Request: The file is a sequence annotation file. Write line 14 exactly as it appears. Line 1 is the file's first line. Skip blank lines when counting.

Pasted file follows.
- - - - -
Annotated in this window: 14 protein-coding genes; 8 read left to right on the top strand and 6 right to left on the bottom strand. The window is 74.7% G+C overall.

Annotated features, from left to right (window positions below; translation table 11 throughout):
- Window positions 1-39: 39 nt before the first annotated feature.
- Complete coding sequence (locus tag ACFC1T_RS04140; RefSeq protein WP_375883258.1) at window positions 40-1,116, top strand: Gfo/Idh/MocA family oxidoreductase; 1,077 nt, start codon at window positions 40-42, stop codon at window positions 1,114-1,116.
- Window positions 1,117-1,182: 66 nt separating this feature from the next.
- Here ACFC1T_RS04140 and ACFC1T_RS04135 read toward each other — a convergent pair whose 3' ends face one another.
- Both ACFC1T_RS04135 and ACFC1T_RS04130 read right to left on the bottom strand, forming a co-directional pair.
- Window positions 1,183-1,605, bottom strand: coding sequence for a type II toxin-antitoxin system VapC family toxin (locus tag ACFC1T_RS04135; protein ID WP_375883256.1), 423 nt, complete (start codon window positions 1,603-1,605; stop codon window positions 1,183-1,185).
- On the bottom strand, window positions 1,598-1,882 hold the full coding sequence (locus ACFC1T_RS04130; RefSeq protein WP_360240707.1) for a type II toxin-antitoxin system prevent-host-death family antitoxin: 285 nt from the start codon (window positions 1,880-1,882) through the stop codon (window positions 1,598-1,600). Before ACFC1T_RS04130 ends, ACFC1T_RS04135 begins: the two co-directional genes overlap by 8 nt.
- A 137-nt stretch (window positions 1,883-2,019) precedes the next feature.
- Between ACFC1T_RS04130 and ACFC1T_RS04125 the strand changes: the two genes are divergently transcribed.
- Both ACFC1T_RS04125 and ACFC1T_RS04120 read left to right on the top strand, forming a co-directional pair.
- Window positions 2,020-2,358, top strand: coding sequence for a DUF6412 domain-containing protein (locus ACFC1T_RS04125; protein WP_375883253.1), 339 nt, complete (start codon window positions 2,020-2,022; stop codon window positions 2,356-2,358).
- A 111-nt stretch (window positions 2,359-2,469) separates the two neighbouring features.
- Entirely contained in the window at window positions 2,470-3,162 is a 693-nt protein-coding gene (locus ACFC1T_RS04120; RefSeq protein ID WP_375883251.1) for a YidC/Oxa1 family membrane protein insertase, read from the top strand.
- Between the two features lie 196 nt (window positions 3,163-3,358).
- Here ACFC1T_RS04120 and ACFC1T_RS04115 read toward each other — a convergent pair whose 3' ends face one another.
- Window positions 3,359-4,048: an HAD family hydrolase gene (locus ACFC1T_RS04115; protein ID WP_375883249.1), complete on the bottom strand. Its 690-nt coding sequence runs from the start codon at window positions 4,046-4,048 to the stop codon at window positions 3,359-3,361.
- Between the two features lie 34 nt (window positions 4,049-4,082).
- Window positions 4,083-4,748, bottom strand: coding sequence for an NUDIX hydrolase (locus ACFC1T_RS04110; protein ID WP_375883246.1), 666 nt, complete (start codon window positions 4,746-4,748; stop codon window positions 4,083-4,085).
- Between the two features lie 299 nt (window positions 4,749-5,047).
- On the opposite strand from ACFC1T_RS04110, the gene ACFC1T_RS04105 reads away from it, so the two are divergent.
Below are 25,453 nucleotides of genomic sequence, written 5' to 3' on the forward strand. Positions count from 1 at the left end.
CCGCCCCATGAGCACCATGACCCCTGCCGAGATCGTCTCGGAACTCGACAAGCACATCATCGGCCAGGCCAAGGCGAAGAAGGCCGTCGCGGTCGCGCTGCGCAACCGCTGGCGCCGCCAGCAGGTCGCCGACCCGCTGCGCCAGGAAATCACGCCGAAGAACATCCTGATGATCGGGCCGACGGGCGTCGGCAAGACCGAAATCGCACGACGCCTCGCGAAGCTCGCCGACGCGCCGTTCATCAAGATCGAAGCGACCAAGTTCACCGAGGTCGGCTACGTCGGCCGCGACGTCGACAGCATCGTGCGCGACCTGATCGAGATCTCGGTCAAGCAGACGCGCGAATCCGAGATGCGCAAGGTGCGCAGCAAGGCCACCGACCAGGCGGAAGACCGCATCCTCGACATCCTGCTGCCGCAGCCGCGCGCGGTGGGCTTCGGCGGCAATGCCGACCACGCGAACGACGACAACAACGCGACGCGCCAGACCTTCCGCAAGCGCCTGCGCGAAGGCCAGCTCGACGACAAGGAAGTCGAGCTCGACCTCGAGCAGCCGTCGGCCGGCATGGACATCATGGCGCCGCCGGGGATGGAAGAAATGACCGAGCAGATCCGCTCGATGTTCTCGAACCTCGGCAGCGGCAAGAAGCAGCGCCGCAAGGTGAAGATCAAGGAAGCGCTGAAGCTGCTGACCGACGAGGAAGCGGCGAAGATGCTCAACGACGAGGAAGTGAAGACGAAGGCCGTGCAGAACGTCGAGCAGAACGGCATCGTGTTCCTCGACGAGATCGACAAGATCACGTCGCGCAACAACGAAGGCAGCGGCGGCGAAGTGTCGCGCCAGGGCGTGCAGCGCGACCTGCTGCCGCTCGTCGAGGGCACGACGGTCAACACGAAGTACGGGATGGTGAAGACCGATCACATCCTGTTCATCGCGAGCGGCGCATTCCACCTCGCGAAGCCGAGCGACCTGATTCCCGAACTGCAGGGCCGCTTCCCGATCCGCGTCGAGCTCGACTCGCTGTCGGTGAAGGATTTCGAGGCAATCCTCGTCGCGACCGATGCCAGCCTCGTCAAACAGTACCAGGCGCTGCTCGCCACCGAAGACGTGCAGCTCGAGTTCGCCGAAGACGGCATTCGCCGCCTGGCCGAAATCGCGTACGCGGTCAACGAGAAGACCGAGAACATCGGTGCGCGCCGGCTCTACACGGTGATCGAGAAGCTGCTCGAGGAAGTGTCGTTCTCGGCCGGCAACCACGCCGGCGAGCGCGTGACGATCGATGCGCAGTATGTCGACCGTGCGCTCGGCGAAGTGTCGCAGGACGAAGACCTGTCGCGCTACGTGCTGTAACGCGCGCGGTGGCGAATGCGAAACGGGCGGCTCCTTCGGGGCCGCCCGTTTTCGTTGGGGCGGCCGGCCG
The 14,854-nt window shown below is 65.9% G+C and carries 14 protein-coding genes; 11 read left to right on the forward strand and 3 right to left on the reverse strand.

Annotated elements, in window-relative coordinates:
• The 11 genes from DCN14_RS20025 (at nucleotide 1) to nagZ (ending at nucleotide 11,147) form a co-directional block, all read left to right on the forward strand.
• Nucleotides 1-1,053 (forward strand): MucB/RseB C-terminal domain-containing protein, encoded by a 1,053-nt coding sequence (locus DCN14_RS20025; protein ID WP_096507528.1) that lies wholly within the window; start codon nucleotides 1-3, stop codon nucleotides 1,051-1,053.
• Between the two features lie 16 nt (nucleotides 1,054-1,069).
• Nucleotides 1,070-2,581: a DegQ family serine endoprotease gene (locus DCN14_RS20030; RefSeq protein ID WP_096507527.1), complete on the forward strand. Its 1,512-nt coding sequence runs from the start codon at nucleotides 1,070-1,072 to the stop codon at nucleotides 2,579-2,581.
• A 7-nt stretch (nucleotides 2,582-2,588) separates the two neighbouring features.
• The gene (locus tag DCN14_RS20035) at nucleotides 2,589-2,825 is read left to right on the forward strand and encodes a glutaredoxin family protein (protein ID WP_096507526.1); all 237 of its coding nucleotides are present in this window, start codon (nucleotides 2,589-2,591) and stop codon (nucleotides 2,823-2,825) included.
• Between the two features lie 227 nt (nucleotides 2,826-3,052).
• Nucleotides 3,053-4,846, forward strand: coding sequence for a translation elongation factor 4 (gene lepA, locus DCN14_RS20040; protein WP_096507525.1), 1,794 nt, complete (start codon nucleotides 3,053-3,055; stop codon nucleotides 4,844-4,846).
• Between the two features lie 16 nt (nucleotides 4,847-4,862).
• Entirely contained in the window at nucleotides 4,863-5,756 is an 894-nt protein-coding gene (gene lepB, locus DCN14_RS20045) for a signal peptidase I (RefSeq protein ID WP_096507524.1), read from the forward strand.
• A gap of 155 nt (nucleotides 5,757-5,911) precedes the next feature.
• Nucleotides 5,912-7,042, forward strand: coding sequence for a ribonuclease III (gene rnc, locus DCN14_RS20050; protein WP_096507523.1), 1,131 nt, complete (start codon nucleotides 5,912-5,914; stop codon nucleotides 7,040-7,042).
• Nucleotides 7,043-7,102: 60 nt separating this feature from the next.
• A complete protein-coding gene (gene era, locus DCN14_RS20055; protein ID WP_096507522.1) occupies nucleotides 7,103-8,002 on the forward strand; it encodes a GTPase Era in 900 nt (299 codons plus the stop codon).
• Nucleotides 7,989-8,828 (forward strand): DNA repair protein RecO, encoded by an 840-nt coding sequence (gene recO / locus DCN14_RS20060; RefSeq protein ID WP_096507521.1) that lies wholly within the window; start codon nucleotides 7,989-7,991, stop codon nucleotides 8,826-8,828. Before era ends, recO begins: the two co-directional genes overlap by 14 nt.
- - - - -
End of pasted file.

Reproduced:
- A 111-nt stretch (window positions 2,359-2,469) separates the two neighbouring features.